More and more sites are getting to experience the joy of silence as SSC has started transitioning our fleet of mowers from gas to electric through our new partnership with Mean Green. Is your campus next?

Over the next five years, we will be adding more than 200 Mean Green electric mowers to our fleet as we transition out their gas counterparts. Mean Green Mowers is the leading commercial e-mower manufacturer headquartered in Ross, Ohio, and owned by father and son co-founders Joe and Matt Conrad.

For every mower a campus has, there are, on average, six pieces of handheld equipment our grounds crew uses as well, such as trimmers, blowers, weedeaters and edgers. We are moving those to electric alternatives, as well.

We were happy with our plans, but our custodial and maintenance departments wanted to contribute, so golf carts and club cars are also moving to electric. 

In total, these changes will reduce our carbon footprint by more than 53 million pounds over the next five years. That’s the equivalent of building 51 wind turbines or planting 4 million trees and letting them grow for 10 years. This major step is sure to be one of many as our future leaders continue to inspire us. 

Say hello to the new, quiet member of your staff and goodbye to the air and noise pollution.

What will SSC do next … robots? Maybe … actually, yeah, probably. Watch out for one being used on your campus soon.

How to keep the flu from spreading in your school

Young boy at school sneezing into his arm

Last year’s flu season was the longest-lasting in a decade, with flu activity sticking around for 21 straight weeks. That’s why taking measures to prevent the virus from spreading through your school this year is more critical than ever.

Between 5% and 20% of people in the United States get the flu each fall and winter, according to the National Institutes of Health. When students and teachers are forced to stay home with the flu, those missed school days can have a huge effect on student outcomes – and the budget.

Last flu season, the virus began to ramp up in November and peaked in February, which means now is the time to make sure your school is ready.

Here are five steps SSC takes to keep school environments clean and flu-free:

Students in a classroom

1. Be prepared.

SSC has a special cleaning checklist just for cold and flu cold season, which puts an emphasis on cleaning high-touch areas like chairs, desks, door handles, soap dispensers, toilet seats, water fountains and light switches.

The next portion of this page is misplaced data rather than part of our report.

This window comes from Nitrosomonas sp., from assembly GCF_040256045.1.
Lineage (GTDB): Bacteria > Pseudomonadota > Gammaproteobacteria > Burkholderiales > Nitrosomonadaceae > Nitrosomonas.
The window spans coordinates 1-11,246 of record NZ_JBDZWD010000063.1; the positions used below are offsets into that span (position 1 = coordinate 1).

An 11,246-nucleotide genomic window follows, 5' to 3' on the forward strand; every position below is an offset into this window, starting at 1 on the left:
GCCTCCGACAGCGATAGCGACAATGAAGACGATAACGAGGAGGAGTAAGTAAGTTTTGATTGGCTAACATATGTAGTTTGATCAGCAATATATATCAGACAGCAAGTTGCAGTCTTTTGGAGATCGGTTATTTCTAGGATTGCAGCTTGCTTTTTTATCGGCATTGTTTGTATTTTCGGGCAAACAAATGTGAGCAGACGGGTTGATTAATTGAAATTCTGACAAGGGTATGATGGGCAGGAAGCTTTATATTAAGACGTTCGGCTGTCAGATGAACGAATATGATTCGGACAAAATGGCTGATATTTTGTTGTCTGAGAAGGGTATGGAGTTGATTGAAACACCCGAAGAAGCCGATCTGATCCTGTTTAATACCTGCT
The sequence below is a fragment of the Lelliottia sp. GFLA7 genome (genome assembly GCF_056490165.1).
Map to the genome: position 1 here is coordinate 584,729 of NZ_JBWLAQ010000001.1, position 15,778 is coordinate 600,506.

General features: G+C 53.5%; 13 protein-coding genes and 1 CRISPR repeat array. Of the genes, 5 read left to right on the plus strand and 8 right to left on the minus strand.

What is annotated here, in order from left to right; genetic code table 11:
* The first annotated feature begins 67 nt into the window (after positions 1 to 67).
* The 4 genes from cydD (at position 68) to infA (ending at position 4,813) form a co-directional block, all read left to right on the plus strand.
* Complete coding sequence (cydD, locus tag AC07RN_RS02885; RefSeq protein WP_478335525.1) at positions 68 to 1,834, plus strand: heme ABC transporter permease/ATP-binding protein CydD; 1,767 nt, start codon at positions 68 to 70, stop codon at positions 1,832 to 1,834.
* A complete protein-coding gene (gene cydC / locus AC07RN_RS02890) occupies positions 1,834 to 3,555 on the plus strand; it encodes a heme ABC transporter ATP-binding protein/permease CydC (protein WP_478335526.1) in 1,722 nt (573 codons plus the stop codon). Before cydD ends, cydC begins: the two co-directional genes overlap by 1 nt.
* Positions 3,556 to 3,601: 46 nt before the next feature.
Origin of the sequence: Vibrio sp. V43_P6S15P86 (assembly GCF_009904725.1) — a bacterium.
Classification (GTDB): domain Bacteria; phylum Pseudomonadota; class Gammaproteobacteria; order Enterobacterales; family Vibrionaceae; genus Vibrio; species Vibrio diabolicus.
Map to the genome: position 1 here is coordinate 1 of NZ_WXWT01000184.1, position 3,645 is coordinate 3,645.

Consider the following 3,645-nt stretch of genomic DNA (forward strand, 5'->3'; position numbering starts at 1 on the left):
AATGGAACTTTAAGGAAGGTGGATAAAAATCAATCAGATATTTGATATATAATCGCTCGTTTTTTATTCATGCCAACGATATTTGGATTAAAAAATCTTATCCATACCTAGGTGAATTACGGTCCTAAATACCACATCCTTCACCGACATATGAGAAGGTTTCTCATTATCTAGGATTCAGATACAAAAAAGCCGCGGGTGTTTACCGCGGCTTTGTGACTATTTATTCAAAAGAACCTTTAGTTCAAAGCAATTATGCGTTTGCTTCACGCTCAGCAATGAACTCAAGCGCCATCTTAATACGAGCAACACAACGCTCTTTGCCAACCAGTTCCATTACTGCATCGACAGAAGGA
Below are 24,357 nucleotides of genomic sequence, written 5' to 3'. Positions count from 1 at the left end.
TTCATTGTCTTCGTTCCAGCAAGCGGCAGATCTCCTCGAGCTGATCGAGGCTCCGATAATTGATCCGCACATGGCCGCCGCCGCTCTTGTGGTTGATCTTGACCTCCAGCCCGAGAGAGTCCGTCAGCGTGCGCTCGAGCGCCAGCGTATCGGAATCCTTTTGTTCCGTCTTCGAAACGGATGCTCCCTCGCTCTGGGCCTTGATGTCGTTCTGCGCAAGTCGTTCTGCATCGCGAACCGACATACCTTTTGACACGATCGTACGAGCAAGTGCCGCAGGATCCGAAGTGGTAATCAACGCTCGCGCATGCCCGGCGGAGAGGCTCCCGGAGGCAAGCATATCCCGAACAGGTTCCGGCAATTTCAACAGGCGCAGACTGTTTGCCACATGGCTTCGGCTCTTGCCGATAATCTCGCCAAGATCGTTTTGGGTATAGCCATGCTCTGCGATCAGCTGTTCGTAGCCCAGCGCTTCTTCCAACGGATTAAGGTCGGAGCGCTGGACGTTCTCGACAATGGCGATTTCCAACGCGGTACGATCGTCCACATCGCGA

By using the Clorox Total 360 electrostatic spray system, which has been shown to decrease absenteeism rates significantly during the germiest seasons, SSC maintains a safe environment for students, staff and parents.

Prepare in advance, make a checklist and focus on what areas your students touch the most. That will help you get everything in place to keep the virus from spreading.

2. Encourage students and teachers to stay home when sick.

Some people may try to be a hero and come to school sick, but it’s important for anyone who gets the flu to stay home until at least 24 hours after they no longer have a fever to avoid spreading it to other students or teachers.

You could also encourage students, teachers and staff to get the flu shot by offering tips on when and where to get it or even offering vaccinations on campus for staff.

3. Healthy habits = less contamination.

Most experts believe the flu is primarily spread by droplets made when infected people cough and sneeze.

Teach students and staff to cover their mouths with a tissue or bent arm to prevent those droplets from spreading.

4. Emphasize the importance of hand-washing.

The Centers for Disease Control and Prevention recommends washing hands with soap and water for 20 seconds, using a paper towel to dry hands and using that same towel to turn off the faucet.

Post informative signs in your bathrooms and consider incorporating hand-washing breaks into student and staff schedules.

5. Do more than just clean – especially those drinking fountains.

Sometimes a general cleaning spray won’t cut it. SSC often uses a disinfectant that kills 99.9% of germs, and also has policies to prevent cross-contamination.

Did you know? The germiest places in schools aren’t in the bathroom, like most people think, but water fountains, according to Dr. Harley Rotbart, professor emeritus of pediatrics at the University of Colorado. It’s the perfect spot for germ spread since kids put their mouths on the stream of water or on the fountain itself.

[Related: The germiest places in schools.]

Educate your kids to run the water a little first and then drink, or encourage students and teachers to bring their own water bottle – and not share.

We can help your school stay flu-free and germ-free. Reach out to learn more about our services and how you can keep your learning environment clean – and healthy – with SSC as your partner.

For more stories like this, subscribe to the SSC Monthly newsletter. Get news about the latest trends in education and support services, plus tips from our knowledgeable and experienced staff about how to make your facilities run smoothly — and save money.